New York Times reporter Jackie Calmes’s lead story, “Behind Battle Over Debt, A War Over Government – Deal Elusive as 2 Parties Cling to Principles in Dispute Over Washington’s Role,” reels off a slanted history of recent Washington budget wars. Calmes baldly stated the G.O.P. isn’t serious about deficit reduction and treated Obama’s abrupt negotiating tactic on supposed deep spending cuts as equivalent to the G.O.P.’s long-standing, specific budget proposals
Calmes’s reporting is often weighted toward Democrats, and she has expressed her sympathies for Obama in his dealings with Republicans the last few years, complaining the G.O.P. had not sufficiently “accomodated” the president by passing Obama-care and financial regulation. She wrote for Friday’s lead:
The endgame in the fight to increase the nation’s debt limit has only begun, but intense exchanges this week between the two parties have made it clear that this is not so much a negotiation over dollars and cents as a broader clash between the two parties over the size and role of government.
What makes a bipartisan “grand bargain” so elusive is less the budget numbers, on which compromise could be in reach, than each side’s principles, which do not lend themselves to splitting the difference. President Obama wants deficit reduction, including tax increases for wealthier Americans and corporations. Congressional Republicans, prodded by a cadre of junior lawmakers, want a vastly smaller government constrained by lower taxes. The two are not the same thing.
A $700-billion dollar (failed) economic “stimulus” plan and expensive Obama-care are strange ways for a leader to demonstrate his passion for “deficit reduction.”
Calmes strongly suggested the conservative quest for budget cuts was a deservedly doomed crusade.
Underlying the budget drama between the White House and Congressional Republicans is another compelling drama among Republicans, which exposes an ideological and generational gap. On one side are older, more senior conservatives like the two top leaders, Speaker John A. Boehner and Senator Mitch McConnell, the minority leader, who remember the budget fights and Republican setbacks of the 1990s and want some deal.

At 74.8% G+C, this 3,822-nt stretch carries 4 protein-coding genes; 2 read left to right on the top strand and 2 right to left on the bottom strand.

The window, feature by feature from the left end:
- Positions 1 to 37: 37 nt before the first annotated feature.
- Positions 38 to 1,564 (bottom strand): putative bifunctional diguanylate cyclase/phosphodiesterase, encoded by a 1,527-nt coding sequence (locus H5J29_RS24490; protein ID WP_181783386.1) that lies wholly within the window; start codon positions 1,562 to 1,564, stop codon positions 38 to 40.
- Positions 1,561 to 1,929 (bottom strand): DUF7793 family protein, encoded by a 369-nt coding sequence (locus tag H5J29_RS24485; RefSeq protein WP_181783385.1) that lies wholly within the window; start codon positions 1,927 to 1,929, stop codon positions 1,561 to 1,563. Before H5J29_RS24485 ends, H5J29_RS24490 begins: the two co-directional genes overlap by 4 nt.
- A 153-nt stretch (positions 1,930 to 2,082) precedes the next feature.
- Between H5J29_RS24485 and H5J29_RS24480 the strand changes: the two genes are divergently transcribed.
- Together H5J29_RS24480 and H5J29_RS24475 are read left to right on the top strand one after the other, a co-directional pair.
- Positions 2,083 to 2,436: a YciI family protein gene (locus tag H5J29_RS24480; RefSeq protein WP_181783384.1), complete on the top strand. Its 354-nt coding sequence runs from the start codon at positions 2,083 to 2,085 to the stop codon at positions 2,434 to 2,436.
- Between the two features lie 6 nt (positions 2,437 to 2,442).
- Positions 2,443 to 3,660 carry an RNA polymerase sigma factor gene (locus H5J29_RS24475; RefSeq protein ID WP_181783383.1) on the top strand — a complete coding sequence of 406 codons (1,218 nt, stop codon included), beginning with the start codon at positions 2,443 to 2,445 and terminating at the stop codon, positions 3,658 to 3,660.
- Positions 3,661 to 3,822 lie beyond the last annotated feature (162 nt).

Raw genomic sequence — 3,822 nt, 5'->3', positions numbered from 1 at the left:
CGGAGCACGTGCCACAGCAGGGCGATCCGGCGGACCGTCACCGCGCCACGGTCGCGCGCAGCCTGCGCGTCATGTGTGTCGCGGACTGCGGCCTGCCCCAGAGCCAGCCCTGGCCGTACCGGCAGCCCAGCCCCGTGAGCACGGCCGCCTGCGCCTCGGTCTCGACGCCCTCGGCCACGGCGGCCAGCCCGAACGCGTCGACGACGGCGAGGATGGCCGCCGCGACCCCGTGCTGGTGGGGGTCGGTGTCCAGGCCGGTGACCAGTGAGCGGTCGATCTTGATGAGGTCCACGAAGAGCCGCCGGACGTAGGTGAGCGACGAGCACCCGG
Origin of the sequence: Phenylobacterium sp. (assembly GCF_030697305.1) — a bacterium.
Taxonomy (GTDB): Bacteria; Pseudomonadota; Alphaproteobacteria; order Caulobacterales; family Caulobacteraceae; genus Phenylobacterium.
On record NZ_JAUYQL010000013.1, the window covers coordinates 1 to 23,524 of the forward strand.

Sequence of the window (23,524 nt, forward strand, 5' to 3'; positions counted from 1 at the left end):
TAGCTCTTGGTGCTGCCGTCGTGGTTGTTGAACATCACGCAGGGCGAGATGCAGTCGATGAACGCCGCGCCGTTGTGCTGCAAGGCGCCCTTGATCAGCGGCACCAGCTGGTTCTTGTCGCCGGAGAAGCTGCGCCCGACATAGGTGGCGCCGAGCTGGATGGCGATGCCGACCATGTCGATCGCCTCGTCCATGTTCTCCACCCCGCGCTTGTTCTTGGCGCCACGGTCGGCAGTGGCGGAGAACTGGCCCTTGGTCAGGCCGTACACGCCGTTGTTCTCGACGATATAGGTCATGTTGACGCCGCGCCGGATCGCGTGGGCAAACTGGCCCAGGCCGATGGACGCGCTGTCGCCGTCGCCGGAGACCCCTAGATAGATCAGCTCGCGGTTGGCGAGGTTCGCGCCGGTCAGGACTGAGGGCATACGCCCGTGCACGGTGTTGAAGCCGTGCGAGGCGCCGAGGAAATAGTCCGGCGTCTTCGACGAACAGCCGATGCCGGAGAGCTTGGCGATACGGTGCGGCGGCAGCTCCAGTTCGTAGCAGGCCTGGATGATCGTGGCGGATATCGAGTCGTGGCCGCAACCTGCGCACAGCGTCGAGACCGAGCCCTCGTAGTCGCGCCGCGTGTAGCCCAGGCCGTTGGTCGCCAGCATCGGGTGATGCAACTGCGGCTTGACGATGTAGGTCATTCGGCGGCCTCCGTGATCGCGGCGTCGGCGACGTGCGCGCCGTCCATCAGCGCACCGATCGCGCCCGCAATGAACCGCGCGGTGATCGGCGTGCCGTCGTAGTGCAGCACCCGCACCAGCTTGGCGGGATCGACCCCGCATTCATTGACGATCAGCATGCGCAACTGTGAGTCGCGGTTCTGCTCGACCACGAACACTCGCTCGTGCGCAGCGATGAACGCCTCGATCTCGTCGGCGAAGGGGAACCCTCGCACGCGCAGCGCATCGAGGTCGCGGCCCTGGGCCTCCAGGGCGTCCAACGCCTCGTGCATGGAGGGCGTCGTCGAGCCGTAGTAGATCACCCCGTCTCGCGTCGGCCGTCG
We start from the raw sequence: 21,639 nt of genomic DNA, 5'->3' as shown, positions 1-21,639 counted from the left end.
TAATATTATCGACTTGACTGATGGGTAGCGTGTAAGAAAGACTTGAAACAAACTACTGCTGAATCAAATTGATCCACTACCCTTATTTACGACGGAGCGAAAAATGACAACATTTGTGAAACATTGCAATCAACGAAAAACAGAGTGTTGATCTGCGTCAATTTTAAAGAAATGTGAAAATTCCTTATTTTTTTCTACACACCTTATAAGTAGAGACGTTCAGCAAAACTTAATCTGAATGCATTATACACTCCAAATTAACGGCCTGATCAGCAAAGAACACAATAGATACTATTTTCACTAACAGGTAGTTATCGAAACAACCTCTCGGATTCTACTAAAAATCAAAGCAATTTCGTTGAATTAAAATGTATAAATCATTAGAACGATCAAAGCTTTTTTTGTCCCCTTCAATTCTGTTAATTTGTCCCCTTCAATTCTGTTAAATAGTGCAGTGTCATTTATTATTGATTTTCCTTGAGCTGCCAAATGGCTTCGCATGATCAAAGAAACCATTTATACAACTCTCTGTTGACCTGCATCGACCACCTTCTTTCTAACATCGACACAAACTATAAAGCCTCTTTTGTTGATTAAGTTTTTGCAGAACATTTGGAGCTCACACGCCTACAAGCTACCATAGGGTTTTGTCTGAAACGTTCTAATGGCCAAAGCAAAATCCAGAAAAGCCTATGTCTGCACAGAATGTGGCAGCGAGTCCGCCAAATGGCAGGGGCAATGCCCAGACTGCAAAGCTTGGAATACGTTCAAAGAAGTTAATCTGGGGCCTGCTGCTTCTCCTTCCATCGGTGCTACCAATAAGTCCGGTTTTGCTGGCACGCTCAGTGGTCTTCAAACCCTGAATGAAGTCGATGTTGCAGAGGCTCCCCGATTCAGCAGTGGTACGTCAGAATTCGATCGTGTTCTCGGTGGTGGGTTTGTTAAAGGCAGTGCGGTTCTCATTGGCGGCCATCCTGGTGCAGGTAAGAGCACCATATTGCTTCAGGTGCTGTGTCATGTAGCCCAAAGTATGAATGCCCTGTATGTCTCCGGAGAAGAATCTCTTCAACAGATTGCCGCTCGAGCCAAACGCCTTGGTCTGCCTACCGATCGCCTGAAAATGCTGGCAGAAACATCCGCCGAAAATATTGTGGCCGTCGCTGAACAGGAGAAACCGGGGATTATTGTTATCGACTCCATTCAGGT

Calmes evidently saw no economic stimulus value in Republican tax cut proposals.
[Obama] demands a “balanced package” of both spending cuts and tax increases on the wealthy and corporations, while Republicans reject any new tax revenues.
Republicans have shown that their higher priority is not lower deficits, as it was for the party through most of the last century, but a smaller government. House Republicans in the spring passed a plan that would not balance the budget for three decades despite deep cuts in Medicare and Medicaid -- largely because it also deeply cut taxes, adding debt.
The party’s dynamic in the debt talks reflects the culmination of a 30-year evolution in Republican thinking, dating to the start of President Ronald Reagan’s administration. The change is from emphasizing balanced budgets -- or at least lower deficits -- to what tax-cutting conservatives have called “starve the beast,” that is, cut taxes and force government to shrink.
The starve-the-beast philosophy is even more problematic now because the population is aging as baby boomers retire even as medical costs keep rising -- a combination that is driving the projections of an unsustainably growing federal debt.
While the new-generation Republicans venerate Mr. Reagan, those who were in Congress when he was president say he would not understand their refusal to compromise on a package of the size Mr. Obama proposes.
“He had a rule: If you can agree on 80 percent, take it,” said Alan K. Simpson, who was the second-ranking Senate Republican leader back then. “He raised taxes 11 times in eight years,” Mr. Simpson added. “He did it to make the country run.”
Near the end Calmes wondered why Obama wasn’t getting more credit for his (new-found) fiscal discipline:
Almost lost in the tax debate with Republicans is how much Mr. Obama has conceded to them this year on spending cuts, including for those entitlement programs Democrats favor.
But how much spending-cut credit does Obama deserve? According to a Washington Times report Wednesday: “The Senate's top Republican said Wednesday that in the closed-door budget talks, the White House was offering just an additional $2 billion in actual spending cuts for 2012 -- compared to an expected deficit of $1.1 trillion for the whole year.”